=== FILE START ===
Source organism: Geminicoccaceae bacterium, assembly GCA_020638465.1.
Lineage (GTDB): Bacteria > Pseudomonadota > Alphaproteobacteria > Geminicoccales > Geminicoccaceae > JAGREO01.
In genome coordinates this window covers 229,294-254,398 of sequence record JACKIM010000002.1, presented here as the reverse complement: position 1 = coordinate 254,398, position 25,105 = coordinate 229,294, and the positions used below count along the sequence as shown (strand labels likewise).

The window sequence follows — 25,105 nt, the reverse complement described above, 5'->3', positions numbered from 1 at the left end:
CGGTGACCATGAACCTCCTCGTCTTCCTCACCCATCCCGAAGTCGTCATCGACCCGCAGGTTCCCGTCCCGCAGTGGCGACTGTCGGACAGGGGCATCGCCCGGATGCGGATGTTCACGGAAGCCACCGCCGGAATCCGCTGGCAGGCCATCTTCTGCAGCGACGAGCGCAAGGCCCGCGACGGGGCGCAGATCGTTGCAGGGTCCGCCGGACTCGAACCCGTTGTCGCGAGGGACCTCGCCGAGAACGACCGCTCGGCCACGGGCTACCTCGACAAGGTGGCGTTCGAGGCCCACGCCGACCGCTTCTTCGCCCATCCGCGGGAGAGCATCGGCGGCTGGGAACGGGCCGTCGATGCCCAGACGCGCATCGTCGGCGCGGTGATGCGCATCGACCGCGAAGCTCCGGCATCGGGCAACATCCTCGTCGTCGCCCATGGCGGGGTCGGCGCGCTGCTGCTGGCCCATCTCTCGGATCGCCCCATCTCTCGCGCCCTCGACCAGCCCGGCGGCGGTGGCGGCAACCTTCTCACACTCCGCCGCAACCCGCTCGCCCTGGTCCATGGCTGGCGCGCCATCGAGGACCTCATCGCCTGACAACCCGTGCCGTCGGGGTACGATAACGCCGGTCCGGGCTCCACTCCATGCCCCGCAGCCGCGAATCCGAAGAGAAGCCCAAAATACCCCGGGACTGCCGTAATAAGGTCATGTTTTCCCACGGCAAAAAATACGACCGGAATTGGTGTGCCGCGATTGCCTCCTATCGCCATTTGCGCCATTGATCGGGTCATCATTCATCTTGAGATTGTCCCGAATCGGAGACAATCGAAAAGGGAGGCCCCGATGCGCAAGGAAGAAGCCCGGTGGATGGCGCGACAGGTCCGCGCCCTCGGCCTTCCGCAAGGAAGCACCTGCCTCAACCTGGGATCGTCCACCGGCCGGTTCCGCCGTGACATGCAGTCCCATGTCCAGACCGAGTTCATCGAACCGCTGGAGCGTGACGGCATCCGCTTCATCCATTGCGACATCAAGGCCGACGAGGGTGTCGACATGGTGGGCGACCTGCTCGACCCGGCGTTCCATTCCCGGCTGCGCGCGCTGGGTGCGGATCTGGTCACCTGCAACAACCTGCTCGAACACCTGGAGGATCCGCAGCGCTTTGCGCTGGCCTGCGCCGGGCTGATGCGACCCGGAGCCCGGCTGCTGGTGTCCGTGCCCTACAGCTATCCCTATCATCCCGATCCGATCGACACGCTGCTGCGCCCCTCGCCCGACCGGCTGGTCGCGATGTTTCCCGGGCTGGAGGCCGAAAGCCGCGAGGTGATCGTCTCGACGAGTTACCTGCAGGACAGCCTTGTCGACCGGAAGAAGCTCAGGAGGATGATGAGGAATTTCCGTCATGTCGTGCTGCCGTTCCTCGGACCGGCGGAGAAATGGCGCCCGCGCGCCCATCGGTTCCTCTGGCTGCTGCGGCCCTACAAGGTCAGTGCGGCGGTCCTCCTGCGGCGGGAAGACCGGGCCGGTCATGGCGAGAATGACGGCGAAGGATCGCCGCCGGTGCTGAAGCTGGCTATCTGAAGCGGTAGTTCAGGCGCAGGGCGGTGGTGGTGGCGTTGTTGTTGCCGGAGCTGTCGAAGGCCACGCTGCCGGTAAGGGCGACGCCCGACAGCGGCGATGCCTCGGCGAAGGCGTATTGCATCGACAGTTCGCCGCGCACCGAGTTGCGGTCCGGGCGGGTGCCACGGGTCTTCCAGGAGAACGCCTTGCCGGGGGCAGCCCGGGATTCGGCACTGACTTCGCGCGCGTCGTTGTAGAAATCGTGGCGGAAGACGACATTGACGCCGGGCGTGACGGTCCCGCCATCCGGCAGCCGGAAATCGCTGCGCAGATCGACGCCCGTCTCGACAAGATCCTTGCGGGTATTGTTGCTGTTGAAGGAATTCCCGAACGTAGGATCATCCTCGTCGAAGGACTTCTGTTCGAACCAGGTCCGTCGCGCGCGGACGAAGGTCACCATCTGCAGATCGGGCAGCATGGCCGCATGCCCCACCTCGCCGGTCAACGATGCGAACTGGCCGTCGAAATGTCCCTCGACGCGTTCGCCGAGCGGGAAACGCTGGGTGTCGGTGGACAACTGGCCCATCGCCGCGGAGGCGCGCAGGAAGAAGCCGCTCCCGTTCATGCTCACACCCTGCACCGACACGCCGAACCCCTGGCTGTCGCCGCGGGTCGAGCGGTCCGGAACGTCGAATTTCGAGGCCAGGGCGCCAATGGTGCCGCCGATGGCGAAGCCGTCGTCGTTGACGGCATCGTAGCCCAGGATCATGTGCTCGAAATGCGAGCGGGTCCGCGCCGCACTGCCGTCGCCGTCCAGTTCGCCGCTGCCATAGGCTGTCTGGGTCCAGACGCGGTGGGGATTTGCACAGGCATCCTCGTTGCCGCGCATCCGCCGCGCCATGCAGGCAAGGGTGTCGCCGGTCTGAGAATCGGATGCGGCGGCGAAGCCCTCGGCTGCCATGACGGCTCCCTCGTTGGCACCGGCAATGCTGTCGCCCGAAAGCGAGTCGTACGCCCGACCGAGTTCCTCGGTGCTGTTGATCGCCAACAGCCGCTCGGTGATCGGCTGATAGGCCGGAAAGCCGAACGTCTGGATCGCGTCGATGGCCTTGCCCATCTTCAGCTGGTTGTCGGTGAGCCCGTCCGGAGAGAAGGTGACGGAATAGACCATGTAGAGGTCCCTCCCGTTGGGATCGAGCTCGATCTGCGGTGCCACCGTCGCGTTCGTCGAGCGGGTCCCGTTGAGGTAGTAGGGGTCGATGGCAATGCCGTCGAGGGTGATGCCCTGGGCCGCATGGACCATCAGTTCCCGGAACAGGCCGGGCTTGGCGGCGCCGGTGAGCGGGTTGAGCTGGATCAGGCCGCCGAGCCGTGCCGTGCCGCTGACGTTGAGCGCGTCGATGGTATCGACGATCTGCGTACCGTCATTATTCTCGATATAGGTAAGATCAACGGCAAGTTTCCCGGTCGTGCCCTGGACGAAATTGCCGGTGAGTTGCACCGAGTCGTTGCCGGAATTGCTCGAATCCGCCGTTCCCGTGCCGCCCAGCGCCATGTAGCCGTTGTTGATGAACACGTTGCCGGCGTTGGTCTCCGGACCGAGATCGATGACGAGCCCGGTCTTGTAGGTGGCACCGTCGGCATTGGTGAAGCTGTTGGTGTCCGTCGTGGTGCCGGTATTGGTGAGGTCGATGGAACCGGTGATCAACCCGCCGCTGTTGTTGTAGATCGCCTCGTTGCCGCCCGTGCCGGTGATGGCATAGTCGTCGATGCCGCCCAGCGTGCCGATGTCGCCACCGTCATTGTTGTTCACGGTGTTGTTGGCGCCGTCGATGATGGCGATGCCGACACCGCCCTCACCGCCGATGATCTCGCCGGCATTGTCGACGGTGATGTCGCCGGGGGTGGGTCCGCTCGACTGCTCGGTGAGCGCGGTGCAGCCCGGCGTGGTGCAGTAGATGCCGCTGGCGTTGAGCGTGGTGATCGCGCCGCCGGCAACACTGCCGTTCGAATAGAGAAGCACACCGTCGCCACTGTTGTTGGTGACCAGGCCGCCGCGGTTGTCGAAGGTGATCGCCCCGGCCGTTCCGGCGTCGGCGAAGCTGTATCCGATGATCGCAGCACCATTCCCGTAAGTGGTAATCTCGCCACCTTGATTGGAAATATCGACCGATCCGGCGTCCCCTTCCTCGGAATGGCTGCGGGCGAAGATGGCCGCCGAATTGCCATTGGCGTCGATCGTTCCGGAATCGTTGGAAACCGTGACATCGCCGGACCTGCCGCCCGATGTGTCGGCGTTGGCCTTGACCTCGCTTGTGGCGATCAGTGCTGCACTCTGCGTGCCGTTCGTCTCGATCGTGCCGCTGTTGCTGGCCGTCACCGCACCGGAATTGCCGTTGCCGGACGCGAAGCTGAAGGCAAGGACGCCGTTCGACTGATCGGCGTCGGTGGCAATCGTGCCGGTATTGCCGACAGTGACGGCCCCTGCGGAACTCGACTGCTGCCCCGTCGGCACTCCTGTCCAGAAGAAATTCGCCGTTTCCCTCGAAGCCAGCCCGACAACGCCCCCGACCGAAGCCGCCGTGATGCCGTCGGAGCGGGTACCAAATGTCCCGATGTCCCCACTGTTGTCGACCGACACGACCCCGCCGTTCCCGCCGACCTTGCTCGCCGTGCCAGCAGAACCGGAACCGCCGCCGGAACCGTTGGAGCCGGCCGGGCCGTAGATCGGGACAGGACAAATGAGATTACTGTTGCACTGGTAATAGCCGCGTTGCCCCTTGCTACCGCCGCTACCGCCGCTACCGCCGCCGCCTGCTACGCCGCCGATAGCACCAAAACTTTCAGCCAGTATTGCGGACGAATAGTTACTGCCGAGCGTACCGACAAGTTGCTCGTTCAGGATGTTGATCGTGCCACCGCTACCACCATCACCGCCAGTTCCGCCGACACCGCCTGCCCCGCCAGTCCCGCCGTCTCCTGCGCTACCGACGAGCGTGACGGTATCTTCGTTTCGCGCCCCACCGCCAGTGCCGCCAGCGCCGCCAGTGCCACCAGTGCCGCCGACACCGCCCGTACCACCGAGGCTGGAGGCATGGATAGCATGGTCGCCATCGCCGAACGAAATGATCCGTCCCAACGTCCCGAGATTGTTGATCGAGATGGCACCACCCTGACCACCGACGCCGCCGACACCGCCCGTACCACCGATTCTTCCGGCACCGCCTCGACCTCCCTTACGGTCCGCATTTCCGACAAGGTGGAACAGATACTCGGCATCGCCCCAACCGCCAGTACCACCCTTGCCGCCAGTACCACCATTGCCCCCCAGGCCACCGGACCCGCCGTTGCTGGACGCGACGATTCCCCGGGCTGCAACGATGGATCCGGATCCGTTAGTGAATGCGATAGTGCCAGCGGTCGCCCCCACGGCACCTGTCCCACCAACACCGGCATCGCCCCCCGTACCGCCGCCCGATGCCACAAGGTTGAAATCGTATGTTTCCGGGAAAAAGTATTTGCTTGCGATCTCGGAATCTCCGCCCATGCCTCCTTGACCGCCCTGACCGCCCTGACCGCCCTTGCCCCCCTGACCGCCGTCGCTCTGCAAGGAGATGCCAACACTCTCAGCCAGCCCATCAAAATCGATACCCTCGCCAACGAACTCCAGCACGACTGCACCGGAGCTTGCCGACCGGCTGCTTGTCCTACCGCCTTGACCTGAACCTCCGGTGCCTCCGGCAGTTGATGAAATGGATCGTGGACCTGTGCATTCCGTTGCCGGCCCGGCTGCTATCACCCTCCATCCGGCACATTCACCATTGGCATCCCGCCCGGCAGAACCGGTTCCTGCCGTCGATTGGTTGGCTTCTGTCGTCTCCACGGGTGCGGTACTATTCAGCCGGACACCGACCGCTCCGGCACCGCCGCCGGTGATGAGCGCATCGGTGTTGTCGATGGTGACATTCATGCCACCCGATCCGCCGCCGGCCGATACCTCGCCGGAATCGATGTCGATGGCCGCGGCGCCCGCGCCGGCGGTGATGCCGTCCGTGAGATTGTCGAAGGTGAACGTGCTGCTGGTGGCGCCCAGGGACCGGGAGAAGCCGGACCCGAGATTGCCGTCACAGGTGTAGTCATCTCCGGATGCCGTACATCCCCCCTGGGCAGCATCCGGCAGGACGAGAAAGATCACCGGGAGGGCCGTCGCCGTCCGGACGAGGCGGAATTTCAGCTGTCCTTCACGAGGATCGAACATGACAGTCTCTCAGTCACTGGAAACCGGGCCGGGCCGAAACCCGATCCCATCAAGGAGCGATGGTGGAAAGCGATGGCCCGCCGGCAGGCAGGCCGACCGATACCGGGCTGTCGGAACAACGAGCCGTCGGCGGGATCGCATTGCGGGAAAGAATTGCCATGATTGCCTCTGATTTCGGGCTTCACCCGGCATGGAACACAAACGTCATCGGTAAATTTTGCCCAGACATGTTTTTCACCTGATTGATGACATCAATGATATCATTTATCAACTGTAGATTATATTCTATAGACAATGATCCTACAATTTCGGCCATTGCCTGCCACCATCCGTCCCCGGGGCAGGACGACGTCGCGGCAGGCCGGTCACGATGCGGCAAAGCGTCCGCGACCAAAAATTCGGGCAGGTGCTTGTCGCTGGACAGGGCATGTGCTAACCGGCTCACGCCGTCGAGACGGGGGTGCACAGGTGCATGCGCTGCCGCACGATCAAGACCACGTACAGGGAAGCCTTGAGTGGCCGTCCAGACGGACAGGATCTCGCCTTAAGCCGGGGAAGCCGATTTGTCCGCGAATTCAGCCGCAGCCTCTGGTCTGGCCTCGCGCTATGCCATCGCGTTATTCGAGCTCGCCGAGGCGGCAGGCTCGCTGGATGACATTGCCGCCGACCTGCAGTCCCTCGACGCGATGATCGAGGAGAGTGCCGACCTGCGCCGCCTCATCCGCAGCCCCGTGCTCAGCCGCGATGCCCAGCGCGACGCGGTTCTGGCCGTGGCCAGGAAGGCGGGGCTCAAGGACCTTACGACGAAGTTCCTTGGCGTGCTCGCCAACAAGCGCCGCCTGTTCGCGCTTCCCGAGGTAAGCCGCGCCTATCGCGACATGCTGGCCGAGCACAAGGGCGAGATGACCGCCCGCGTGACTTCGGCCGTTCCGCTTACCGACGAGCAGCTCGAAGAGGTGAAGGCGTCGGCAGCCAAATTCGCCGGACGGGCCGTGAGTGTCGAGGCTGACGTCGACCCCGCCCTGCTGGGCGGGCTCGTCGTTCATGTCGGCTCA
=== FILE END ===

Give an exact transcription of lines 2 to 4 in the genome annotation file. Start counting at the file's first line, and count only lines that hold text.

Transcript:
Lineage (GTDB): Bacteria > Pseudomonadota > Alphaproteobacteria > Geminicoccales > Geminicoccaceae > JAGREO01.
In genome coordinates this window covers 229,294-254,398 of sequence record JACKIM010000002.1, presented here as the reverse complement: position 1 = coordinate 254,398, position 25,105 = coordinate 229,294, and the positions used below count along the sequence as shown (strand labels likewise).

The window sequence follows — 25,105 nt, the reverse complement described above, 5'->3', positions numbered from 1 at the left end: